and the fact that all faces of a deltahedron are triangles to explain why there are at most 9 strictly convex deltahedra. Hint: At most five faces may meet at each vertex.

    Exercise: Show that there is no strictly convex deltahedron with 18 faces by attempting to draw the edge graph of such an object.

    After creasing the star-building unit along the diagonals of the cube’s faces and folding three new units, one has the components to build an augmented triangular bipyramid. Models of the strictly convex deltahedra will be provided at the workshop and their images are readily available online [7]; folding new units three at a time permits a leisurely exploration of the strictly convex deltahedra and their properties.

    ...and Beyond

    As long as the dihedral angles between triangles provide space to erect pyramids above or below the faces, star building units can be assembled to cover any structure made up of equilateral — or nearly equilateral — triangles. Participants are encouraged to explore these structures beyond the workshop, on their own or in collaboration with others.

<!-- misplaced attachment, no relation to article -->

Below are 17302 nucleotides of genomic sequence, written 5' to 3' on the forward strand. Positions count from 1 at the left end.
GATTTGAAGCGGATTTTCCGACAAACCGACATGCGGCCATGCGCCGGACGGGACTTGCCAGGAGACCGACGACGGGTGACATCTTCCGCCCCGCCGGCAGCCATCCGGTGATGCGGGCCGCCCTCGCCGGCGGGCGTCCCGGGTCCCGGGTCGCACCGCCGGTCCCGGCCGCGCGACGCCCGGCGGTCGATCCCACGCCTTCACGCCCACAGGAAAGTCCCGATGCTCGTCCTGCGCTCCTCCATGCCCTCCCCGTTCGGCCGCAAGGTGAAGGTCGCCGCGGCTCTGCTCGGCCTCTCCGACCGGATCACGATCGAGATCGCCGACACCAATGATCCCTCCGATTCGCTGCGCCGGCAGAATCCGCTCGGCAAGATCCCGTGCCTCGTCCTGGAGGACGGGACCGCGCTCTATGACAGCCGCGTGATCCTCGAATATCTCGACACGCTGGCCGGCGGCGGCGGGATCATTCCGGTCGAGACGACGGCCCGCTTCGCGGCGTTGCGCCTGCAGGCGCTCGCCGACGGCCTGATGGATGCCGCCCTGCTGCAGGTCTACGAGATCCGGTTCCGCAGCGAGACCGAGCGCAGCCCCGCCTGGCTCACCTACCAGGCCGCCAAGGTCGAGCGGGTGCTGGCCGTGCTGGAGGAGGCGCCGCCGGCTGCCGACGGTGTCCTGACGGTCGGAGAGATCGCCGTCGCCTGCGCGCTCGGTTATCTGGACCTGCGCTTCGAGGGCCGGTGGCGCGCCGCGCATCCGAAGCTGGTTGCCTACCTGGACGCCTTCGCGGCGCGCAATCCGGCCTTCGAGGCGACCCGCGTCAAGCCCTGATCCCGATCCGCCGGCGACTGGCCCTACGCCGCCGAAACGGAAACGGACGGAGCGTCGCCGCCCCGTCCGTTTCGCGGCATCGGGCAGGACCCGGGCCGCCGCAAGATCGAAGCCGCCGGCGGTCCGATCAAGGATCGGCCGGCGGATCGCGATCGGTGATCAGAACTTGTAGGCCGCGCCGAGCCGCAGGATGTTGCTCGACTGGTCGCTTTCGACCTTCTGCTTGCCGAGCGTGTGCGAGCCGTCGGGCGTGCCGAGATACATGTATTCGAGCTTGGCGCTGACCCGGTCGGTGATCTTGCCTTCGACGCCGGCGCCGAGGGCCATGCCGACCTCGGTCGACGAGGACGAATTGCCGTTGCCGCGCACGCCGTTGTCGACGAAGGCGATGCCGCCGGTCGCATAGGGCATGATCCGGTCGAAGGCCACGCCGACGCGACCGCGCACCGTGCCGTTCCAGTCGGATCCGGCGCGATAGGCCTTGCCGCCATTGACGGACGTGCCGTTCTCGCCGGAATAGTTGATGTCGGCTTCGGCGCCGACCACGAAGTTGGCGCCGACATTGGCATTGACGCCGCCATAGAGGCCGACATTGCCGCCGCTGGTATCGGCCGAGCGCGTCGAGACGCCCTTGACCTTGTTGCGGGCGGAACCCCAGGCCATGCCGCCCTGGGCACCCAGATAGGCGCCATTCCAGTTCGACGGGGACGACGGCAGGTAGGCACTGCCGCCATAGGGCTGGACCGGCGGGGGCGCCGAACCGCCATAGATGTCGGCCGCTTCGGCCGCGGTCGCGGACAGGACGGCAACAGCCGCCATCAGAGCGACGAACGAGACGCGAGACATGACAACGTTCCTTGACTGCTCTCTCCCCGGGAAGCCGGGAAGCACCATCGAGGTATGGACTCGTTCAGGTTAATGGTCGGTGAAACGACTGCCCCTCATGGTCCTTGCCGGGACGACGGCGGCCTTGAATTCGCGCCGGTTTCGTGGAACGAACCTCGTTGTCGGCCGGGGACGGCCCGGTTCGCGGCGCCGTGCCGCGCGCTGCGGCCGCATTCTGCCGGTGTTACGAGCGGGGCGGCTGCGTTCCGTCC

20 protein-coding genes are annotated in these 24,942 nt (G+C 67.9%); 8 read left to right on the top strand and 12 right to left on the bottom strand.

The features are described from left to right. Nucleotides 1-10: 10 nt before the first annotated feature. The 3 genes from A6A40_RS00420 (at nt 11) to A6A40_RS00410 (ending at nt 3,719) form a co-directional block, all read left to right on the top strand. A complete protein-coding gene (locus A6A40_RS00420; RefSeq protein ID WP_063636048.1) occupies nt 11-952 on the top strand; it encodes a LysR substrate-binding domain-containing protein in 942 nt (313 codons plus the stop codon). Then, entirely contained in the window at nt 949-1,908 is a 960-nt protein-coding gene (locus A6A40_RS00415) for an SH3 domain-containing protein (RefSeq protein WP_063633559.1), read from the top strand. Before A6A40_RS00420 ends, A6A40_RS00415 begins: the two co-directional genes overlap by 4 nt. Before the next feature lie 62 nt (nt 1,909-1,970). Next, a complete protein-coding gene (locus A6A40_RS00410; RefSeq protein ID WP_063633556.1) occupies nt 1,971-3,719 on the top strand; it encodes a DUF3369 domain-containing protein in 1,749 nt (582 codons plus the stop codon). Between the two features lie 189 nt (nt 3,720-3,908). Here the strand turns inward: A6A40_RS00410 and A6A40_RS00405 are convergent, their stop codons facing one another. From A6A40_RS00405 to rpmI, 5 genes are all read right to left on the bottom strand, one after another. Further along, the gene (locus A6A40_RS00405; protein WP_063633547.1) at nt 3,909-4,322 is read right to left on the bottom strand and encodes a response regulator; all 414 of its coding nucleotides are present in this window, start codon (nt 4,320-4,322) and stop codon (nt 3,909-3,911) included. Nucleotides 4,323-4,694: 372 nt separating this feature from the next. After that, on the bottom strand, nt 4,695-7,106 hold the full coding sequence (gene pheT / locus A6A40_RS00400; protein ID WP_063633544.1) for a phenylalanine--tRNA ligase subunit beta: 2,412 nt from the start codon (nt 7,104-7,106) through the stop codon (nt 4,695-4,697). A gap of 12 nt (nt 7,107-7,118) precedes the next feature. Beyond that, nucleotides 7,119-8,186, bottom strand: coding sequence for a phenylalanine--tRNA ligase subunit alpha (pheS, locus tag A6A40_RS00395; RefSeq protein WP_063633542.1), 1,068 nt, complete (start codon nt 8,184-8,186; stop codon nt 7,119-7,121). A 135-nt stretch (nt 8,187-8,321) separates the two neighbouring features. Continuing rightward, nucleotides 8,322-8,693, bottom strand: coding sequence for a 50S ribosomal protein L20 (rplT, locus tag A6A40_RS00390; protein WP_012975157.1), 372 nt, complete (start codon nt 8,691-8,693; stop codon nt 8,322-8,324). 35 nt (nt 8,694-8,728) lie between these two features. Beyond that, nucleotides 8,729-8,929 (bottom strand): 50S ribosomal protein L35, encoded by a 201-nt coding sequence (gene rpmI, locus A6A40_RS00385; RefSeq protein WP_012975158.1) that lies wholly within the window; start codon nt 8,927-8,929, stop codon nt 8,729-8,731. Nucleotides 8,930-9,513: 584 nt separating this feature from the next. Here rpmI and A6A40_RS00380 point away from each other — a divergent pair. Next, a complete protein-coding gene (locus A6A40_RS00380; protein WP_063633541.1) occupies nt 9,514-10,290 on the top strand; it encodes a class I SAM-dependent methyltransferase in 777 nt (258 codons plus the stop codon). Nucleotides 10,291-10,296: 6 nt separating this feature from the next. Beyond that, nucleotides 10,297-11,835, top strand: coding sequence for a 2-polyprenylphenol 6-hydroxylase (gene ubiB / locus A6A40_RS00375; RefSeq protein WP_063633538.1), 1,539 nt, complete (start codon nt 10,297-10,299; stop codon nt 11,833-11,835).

Exercise (unsolved?): Characterize structures which can be assembled using only star-building units.

    References

    [1] H. M. Cundy, Deltahedra, The mathematical gazette, 36.318 (1952), pp. 263-266. [2] N. Fout, J. Marker, Folding Your Way to Understanding, Bridges 2011: Mathematics, Music, Art,

    Architecture, Culture, (2011), pp. 671-678. [3] B. Franco, Unfolding Mathematics with Unit Origami (1999), Key Curriculum Press. [4] H. Freudenthal, B. L. van der Waerden, Over een bewering van Euclides, Simon Stevin 25 (1947),

    pp. 115–128. [5] D. Lister, Origins of the Sonobe Module, http://www.britishorigami.info/academic/

    lister/sonobe.php (as of April 17, 2015). [6] O. Rausenberger, Konvexe pseudoreguläre Polyeder, Zeitschrift für mathematischen und naturwis-

    senschaftlichen Unterricht 45 (1915), pp. 135-142. [7] H. Schepker, The Convex Deltahedra, http://glassgeometry.com/polyhedra/slides/

    deltahedra.htm (as of April 17, 2015).

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    http://www.britishorigami.info/academic/lister/sonobe.php http://www.britishorigami.info/academic/lister/sonobe.php http://glassgeometry.com/polyhedra/slides/deltahedra.htm http://glassgeometry.com/polyhedra/slides/deltahedra.htm